Probably the strangest ‘name’ in my novels is my main female character’s American alter ego, Pellie Cann. The choice of name was forced on the character when she had to think of an alias, on-the-spot, in St James’ Park – where London’s real-life pelicans live. (The same birds go missing in my second novel, We Have Lost the Pelicans, although Pellie Cann is not the one trying to find them – that would be too confusing!)
Many of my characters are foreign. In my latest book there’s a Brazilian head of security, Colombian janitor, French president and others. In those cases, I try and find a name that has an underlying meaning in that country’s language. For example, my female Brazilian character is called Sabrina Lobo and she is very attracted to my main character, Howie – and she isn’t afraid to show it. ‘Lobo’ means ‘wolf’ in Portuguese …with Howie playing the role of the sheep!
And resources? Google, of course!
Are you a plotter or pantster?
I’m most definitely a plotter. Although, being a full-on ‘pantster’ sounds a lot more exciting. Maybe I’ll give it a go sometime!
Before I start writing a novel, I plot every chapter and the key actions within it. However, things never turn out quite how you planned. And some ideas won’t come to you until you’ve started writing. That’s why it’s best not to be too prescriptive about what’s in each chapter. Sometimes I just decide on a whim to introduce a new character or situation and, as long as it fits in with the overall story, it goes in the novel. So there is a little bit of a pantster inside me.
Do you read your reviews? Do you respond to them if they are particularly good or bad? How do you deal with the bad?
Yes, I read every review. I think ignoring them is like putting your hands over your ears when someone is talking to you. Over time, they give you clues to areas you might need to improve (for example, I reduced the length and increased the pace for my second and subsequent novels).
My reviews have taught me that humour is very subjective. British readers seem to get my brand of tongue-in-cheek British satire and all my UK reviews have been very positive. However, I sell a lot of books in the US, and not everyone understands my comedy style across the Atlantic. Just today, one reviewer claimed my first book was one of the best British satire books they’d read in recent years – five stars. Hours later I got one-star review from someone who claimed it wasn’t funny …!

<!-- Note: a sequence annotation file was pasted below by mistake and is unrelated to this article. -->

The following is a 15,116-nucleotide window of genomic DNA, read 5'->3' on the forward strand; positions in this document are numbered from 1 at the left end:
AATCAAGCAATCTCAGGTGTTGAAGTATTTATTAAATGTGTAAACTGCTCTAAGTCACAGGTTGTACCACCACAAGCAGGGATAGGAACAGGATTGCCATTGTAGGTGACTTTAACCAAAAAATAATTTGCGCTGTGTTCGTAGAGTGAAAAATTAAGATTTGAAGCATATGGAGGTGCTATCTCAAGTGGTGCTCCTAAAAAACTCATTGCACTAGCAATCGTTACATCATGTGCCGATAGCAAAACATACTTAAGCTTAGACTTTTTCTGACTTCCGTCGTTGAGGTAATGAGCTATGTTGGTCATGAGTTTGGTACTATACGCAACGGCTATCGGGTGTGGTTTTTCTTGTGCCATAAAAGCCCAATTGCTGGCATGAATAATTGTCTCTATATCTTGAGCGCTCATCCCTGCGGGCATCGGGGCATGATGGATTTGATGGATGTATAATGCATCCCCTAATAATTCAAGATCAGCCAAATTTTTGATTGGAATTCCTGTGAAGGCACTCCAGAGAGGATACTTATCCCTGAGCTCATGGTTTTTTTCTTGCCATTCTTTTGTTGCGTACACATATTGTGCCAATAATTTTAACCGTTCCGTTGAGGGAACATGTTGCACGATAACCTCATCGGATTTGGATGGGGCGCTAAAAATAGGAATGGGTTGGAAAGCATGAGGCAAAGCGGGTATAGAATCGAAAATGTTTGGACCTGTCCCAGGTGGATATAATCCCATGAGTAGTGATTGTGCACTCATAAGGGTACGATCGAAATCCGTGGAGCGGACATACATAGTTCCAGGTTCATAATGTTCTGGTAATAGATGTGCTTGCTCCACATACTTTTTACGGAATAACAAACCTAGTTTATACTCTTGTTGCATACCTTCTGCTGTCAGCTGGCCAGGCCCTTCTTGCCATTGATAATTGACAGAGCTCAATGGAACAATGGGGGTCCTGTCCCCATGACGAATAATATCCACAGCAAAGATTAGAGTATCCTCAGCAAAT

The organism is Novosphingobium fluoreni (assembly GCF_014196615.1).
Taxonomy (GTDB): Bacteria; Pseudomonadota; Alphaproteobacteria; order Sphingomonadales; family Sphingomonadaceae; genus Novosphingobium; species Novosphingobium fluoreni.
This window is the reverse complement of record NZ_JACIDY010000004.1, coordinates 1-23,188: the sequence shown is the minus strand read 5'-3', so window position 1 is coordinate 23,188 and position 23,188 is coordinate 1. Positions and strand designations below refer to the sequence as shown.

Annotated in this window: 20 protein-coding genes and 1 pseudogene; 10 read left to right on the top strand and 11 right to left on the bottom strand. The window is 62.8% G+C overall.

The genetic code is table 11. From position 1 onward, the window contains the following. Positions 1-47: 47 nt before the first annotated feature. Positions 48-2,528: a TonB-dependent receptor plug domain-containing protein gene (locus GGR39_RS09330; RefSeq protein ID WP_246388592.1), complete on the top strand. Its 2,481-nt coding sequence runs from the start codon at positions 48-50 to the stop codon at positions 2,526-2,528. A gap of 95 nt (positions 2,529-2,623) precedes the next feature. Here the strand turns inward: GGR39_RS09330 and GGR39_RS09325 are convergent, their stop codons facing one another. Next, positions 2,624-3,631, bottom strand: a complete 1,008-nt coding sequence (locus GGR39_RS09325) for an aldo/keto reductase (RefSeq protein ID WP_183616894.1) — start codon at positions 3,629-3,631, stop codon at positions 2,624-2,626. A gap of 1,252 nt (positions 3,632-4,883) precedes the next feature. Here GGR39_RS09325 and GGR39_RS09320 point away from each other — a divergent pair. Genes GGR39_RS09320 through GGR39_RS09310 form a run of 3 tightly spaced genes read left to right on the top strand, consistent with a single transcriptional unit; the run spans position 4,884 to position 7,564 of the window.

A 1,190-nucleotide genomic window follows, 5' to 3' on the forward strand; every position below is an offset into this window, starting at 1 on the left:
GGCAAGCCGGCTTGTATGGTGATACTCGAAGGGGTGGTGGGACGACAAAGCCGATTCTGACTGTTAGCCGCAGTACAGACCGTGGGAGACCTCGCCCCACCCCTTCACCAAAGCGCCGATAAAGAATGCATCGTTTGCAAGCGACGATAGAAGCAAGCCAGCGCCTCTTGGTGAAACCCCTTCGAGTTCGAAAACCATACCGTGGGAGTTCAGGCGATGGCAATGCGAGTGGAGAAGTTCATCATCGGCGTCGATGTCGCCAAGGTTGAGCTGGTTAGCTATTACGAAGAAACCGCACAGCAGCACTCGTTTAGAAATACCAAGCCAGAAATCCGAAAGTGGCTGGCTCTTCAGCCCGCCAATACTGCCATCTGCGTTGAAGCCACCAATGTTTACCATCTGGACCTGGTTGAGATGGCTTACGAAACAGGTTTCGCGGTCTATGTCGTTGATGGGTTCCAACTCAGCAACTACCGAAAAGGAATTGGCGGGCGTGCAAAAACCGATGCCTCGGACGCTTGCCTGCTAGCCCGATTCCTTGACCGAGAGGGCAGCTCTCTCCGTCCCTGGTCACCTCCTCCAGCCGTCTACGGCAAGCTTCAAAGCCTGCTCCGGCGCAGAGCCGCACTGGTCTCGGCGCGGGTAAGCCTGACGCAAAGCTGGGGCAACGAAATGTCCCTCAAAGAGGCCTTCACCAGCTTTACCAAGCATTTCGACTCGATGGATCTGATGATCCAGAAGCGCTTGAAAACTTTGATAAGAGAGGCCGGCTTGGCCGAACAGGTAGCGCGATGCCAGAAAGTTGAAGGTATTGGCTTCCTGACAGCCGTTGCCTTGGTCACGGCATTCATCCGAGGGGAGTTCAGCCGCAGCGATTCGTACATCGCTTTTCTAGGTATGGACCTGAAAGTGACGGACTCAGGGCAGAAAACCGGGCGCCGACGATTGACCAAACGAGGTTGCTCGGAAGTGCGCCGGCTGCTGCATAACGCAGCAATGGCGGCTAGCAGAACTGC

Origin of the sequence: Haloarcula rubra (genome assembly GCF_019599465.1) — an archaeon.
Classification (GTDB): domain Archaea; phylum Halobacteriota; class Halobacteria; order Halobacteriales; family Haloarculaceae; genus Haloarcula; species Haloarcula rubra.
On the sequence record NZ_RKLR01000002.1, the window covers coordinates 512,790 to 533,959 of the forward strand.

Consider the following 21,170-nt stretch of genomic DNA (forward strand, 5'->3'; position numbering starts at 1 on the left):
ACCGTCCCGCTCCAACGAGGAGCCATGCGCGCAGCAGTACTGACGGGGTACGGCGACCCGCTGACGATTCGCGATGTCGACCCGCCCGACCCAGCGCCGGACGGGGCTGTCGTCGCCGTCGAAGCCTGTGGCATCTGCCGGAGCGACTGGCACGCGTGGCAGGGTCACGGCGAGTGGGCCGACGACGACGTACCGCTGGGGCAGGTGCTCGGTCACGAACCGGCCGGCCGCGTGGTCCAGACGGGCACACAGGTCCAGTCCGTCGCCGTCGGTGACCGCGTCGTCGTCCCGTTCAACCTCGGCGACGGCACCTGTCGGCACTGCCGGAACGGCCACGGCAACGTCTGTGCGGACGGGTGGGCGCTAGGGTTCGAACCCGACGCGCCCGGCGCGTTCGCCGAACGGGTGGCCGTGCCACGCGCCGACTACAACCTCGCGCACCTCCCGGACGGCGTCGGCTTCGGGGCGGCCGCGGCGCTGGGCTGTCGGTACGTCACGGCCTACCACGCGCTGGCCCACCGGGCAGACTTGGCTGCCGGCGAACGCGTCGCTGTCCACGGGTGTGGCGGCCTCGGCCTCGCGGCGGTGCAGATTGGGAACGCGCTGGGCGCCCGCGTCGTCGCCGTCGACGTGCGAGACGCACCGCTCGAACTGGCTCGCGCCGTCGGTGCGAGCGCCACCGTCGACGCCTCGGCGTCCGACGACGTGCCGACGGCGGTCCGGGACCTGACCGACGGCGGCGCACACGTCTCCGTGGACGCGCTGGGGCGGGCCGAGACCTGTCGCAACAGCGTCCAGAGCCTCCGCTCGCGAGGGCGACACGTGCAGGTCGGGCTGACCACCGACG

I don’t make any comment on them. I think they speak for themselves. In fact, bad reviews often say more about the reviewer than the book …!
What is your least favourite part of the writing/publishing process?
Plotting can be quite laborious – it’s a lot less fun than writing, believe me. I plotted my latest book, We Have Lost the Coffee, in about two weeks. I’ve already plotted book four – and it took just three days. I must be getting the hang of this writing lark.
Also, having to read the draft novel so many times can get tedious – especially if you don’t have a decent break between proofreads. By the time I’d read We Have Lost the President ten times, my brain had turned to mush and it had stopped being helpful!
What are your favourite and least favourite types of scenes to write?
The final scene is my favourite – because it means I’m almost at the end of another novel. And I prefer writing scenes with two main characters where the dialogue and action can flow quicker – they’re also quicker to write, which can mean an early finish some days!
Least favourite scenes? I don’t have any. Writing should always be fun!
If you could have one superpower, what would it be and why?
The ability to spot a typo from a hundred metres …!
Or maybe to bring my characters to life, so I could have a chat with all of them. In a weird kind of way, they do feel a bit like friends. I would be interested to hear their views of the books. Perhaps they enjoyed them? Or maybe they feel I’ve been unkind to them? On second thoughts, it might be best not to go there!